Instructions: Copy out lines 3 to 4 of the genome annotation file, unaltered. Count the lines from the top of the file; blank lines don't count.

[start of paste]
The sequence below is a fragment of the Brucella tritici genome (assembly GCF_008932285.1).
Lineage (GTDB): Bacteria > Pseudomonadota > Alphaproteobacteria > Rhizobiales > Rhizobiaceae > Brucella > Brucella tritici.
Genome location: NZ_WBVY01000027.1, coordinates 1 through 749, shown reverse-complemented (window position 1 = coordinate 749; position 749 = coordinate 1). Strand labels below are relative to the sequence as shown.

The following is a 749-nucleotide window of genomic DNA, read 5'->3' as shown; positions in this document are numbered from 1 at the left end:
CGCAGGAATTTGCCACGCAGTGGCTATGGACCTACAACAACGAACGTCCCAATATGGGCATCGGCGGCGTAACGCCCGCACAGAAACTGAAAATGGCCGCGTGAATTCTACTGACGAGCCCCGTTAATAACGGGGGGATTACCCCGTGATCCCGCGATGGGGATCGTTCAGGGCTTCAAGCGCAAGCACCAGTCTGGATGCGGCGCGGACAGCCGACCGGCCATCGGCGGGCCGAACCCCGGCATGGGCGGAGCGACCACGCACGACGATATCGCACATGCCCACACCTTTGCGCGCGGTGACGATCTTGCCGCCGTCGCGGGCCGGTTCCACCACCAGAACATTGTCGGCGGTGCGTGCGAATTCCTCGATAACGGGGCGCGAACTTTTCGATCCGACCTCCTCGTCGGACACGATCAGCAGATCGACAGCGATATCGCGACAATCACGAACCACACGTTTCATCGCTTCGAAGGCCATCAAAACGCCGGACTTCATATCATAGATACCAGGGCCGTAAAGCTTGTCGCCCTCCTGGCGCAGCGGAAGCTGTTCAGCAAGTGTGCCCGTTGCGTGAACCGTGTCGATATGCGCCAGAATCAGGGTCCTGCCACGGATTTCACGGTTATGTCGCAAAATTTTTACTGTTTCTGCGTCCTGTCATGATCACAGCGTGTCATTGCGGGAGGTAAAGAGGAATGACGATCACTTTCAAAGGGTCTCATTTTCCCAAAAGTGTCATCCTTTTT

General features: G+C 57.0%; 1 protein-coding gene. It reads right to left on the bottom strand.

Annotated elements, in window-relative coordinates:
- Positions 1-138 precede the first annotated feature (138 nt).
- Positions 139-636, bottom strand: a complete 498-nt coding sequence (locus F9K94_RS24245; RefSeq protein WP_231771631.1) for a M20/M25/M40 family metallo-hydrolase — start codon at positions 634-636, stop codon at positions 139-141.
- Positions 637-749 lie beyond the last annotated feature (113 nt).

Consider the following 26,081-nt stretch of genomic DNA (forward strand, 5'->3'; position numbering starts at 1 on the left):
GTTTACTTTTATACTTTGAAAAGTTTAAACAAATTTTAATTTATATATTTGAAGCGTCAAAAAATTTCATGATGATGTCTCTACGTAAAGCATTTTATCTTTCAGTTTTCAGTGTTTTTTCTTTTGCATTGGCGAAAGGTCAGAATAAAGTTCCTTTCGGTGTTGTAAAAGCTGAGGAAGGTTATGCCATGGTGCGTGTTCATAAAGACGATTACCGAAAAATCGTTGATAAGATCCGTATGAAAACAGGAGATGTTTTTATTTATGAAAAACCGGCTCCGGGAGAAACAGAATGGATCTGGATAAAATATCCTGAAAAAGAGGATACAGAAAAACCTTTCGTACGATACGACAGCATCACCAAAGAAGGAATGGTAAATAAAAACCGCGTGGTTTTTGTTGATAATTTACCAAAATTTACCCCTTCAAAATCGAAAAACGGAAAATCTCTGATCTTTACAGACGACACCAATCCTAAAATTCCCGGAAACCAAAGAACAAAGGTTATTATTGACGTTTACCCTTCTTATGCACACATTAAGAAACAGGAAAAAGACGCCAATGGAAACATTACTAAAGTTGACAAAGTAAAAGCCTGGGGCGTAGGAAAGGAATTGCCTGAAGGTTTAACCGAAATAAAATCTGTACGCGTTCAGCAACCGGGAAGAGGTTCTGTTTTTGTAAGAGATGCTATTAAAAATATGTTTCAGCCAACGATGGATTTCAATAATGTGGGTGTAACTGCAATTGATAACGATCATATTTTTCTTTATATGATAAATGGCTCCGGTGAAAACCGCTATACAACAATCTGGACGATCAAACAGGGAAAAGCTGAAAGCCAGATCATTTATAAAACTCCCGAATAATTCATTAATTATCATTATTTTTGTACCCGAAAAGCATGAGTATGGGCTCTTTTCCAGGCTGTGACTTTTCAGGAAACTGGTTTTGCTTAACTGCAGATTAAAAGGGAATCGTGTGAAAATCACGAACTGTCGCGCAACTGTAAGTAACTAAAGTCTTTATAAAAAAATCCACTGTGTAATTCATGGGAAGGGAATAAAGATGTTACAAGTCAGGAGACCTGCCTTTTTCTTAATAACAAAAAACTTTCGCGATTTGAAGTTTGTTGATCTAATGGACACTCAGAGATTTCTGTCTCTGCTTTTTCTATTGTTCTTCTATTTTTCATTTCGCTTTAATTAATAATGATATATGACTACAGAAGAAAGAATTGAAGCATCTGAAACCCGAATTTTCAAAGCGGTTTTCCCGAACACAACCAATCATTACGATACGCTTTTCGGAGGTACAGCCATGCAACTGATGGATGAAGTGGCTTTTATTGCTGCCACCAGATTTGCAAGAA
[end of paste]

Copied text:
Genome location: NZ_WBVY01000027.1, coordinates 1 through 749, shown reverse-complemented (window position 1 = coordinate 749; position 749 = coordinate 1). Strand labels below are relative to the sequence as shown.

The following is a 749-nucleotide window of genomic DNA, read 5'->3' as shown; positions in this document are numbered from 1 at the left end: